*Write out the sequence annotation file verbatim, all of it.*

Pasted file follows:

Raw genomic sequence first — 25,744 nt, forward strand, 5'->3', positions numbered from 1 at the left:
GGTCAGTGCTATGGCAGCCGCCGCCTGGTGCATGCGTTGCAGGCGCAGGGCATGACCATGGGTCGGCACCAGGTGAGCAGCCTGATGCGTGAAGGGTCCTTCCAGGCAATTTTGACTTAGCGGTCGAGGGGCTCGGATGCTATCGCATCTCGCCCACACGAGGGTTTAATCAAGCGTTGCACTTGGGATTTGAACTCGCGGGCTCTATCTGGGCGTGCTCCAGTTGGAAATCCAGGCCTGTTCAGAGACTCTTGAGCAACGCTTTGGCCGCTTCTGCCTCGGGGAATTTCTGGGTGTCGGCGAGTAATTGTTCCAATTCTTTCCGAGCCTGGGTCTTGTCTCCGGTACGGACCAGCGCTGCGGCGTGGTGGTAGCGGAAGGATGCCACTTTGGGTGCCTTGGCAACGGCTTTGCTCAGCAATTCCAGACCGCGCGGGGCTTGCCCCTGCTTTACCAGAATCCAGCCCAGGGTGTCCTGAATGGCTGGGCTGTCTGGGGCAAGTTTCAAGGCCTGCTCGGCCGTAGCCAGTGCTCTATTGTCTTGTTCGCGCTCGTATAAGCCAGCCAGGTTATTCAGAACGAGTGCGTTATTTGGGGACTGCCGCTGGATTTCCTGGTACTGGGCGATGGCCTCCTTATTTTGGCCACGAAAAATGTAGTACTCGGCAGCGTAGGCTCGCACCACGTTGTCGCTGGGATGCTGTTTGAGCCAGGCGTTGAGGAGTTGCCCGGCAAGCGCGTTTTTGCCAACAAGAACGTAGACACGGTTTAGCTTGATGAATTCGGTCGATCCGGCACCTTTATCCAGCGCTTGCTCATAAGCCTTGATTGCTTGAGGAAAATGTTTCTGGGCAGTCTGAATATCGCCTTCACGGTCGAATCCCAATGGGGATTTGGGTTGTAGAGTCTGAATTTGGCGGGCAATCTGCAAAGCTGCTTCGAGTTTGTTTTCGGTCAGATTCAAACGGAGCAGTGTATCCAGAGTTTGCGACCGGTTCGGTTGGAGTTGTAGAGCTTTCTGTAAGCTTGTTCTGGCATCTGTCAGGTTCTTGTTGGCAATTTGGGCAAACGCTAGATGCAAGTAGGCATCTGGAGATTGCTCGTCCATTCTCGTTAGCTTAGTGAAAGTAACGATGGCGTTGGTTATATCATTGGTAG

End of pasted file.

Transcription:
Raw genomic sequence first — 25,744 nt, forward strand, 5'->3', positions numbered from 1 at the left:
GGTCAGTGCTATGGCAGCCGCCGCCTGGTGCATGCGTTGCAGGCGCAGGGCATGACCATGGGTCGGCACCAGGTGAGCAGCCTGATGCGTGAAGGGTCCTTCCAGGCAATTTTGACTTAGCGGTCGAGGGGCTCGGATGCTATCGCATCTCGCCCACACGAGGGTTTAATCAAGCGTTGCACTTGGGATTTGAACTCGCGGGCTCTATCTGGGCGTGCTCCAGTTGGAAATCCAGGCCTGTTCAGAGACTCTTGAGCAACGCTTTGGCCGCTTCTGCCTCGGGGAATTTCTGGGTGTCGGCGAGTAATTGTTCCAATTCTTTCCGAGCCTGGGTCTTGTCTCCGGTACGGACCAGCGCTGCGGCGTGGTGGTAGCGGAAGGATGCCACTTTGGGTGCCTTGGCAACGGCTTTGCTCAGCAATTCCAGACCGCGCGGGGCTTGCCCCTGCTTTACCAGAATCCAGCCCAGGGTGTCCTGAATGGCTGGGCTGTCTGGGGCAAGTTTCAAGGCCTGCTCGGCCGTAGCCAGTGCTCTATTGTCTTGTTCGCGCTCGTATAAGCCAGCCAGGTTATTCAGAACGAGTGCGTTATTTGGGGACTGCCGCTGGATTTCCTGGTACTGGGCGATGGCCTCCTTATTTTGGCCACGAAAAATGTAGTACTCGGCAGCGTAGGCTCGCACCACGTTGTCGCTGGGATGCTGTTTGAGCCAGGCGTTGAGGAGTTGCCCGGCAAGCGCGTTTTTGCCAACAAGAACGTAGACACGGTTTAGCTTGATGAATTCGGTCGATCCGGCACCTTTATCCAGCGCTTGCTCATAAGCCTTGATTGCTTGAGGAAAATGTTTCTGGGCAGTCTGAATATCGCCTTCACGGTCGAATCCCAATGGGGATTTGGGTTGTAGAGTCTGAATTTGGCGGGCAATCTGCAAAGCTGCTTCGAGTTTGTTTTCGGTCAGATTCAAACGGAGCAGTGTATCCAGAGTTTGCGACCGGTTCGGTTGGAGTTGTAGAGCTTTCTGTAAGCTTGTTCTGGCATCTGTCAGGTTCTTGTTGGCAATTTGGGCAAACGCTAGATGCAAGTAGGCATCTGGAGATTGCTCGTCCATTCTCGTTAGCTTAGTGAAAGTAACGATGGCGTTGGTTATATCATTGGTAG